16 months ago by Kate Boersen
Valuable insights into the risk of earthquakes and tsunami from New Zealand’s largest fault line will be gained after scientists successfully placed high tech earthquake recording instruments on the sea floor off the East Coast.
Despite rough seas and bad weather, 30 high-tech instruments were deployed to collect crucial data over the next 12 months, while another 10 instruments were retrieved from last year’s voyage.
The Hikurangi subduction zone extends along the length of the East Coast of the North Island. This fault poses a significant earthquake and tsunami risk to the entire East Coast of New Zealand.
The international team on NIWA’s research vessel the RV Tangaroa included scientists from GNS Science and Victoria University of Wellington (NZ), Lamont Doherty Earth Observatory (US), Scripps Institution of Oceanography (US), as well as Tohoku, Kyoto and Tokyo Universities (Japan).
“Because so many interesting things are occurring on the Hikurangi subduction zone, New Zealand provides an ideal natural laboratory for these next-generation instruments”, says Professor Spahr Webb of Columbia University whose team has developed the Pressure Ocean Bottom Seismometers (POBSs).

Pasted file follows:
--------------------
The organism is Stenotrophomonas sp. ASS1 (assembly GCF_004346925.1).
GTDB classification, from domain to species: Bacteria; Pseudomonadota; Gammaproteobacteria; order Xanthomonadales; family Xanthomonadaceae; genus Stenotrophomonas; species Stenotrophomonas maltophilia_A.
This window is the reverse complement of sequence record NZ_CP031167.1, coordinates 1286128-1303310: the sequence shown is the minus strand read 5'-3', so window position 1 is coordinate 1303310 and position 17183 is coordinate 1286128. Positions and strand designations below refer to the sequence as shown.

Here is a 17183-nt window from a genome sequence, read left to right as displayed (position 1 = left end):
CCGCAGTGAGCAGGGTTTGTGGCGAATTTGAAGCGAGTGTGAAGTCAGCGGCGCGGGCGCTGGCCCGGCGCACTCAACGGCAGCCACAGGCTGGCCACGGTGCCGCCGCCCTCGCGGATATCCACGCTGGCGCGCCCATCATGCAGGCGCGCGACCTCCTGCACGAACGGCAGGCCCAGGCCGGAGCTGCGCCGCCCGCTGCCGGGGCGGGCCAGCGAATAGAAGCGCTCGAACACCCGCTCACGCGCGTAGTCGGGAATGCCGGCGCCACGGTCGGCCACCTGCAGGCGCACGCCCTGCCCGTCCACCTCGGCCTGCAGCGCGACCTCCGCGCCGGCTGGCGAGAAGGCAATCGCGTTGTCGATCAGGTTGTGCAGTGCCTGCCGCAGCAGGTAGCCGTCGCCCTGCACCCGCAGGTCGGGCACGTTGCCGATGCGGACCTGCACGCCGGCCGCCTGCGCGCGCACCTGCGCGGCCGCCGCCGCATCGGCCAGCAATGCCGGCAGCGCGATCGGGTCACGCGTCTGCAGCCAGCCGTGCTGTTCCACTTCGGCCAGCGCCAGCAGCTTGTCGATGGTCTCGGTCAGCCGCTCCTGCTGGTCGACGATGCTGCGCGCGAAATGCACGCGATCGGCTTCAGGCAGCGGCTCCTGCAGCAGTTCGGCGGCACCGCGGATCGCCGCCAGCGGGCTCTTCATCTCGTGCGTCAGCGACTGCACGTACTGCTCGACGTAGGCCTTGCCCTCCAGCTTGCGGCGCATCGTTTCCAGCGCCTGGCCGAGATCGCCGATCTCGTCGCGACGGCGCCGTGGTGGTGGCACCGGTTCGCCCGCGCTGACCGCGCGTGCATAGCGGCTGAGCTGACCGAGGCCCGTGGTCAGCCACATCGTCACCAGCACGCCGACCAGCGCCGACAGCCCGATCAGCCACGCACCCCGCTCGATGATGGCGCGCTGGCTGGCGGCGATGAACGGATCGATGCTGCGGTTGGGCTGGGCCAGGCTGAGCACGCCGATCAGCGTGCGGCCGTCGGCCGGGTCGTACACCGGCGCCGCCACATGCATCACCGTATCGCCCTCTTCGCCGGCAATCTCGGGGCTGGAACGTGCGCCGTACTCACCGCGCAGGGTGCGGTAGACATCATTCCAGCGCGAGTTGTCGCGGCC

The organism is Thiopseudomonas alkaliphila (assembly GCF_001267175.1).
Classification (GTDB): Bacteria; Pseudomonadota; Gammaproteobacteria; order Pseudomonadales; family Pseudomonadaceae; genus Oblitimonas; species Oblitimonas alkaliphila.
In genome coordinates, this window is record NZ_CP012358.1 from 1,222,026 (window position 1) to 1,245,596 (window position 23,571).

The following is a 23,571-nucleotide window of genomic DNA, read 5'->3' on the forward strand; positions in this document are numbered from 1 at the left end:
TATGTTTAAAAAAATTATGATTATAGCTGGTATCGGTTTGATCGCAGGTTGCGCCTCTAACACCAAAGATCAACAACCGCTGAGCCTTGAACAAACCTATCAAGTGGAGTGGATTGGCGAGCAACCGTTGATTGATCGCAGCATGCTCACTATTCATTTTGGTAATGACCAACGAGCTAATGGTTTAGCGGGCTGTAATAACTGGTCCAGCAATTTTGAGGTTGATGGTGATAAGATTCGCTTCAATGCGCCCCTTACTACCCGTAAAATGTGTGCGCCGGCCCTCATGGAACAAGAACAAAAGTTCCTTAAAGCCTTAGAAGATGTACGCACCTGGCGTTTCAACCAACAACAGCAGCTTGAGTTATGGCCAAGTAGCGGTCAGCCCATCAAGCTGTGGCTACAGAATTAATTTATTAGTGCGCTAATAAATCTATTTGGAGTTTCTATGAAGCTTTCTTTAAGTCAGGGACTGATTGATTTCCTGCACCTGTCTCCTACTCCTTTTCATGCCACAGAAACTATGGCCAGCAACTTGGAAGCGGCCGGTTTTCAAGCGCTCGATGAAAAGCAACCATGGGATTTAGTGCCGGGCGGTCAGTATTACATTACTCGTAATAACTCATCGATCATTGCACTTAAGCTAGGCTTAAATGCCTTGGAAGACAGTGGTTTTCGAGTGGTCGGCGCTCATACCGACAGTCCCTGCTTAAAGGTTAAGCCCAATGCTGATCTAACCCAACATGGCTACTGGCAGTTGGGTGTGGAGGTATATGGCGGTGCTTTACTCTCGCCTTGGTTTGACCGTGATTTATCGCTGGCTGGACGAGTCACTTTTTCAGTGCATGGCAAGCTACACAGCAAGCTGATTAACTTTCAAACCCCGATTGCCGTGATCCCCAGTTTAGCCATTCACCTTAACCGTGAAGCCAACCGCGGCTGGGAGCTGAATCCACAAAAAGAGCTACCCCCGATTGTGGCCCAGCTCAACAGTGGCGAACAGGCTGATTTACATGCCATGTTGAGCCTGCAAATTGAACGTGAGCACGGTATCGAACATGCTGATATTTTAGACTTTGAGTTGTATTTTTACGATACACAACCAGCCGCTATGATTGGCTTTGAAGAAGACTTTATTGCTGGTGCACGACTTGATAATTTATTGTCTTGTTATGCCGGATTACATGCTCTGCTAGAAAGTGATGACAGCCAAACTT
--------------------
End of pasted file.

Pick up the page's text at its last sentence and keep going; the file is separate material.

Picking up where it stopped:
Three different types of instruments were deployed, including Bottom Pressure Recorders (BPRs), Ocean Bottom Seismometers (OBSs) and the latest generation of Pressure Ocean Bottom Seismometers (POBSs).
These will measure the pressure at the bottom of the seafloor to record horizontal and vertical movement of the seabed at a centimetre level, as well as recording regular earthquakes and slow slip earthquakes.
“All these data will help paint a picture of the inner workings of the plate boundary offshore New Zealand’s East Coast,” says Dr Dan Barker, expedition leader from GNS Science.
The data collected will be analysed by two Victoria University of Wellington PhD students over the next few years for their doctoral research. While on board they blogged about their experience.
The recorders will give scientists additional information to the two ‘quake labs’ currently sitting 450m under the seafloor measuring temperature, chemistry and pressure changes at the Hikurangi subduction zone.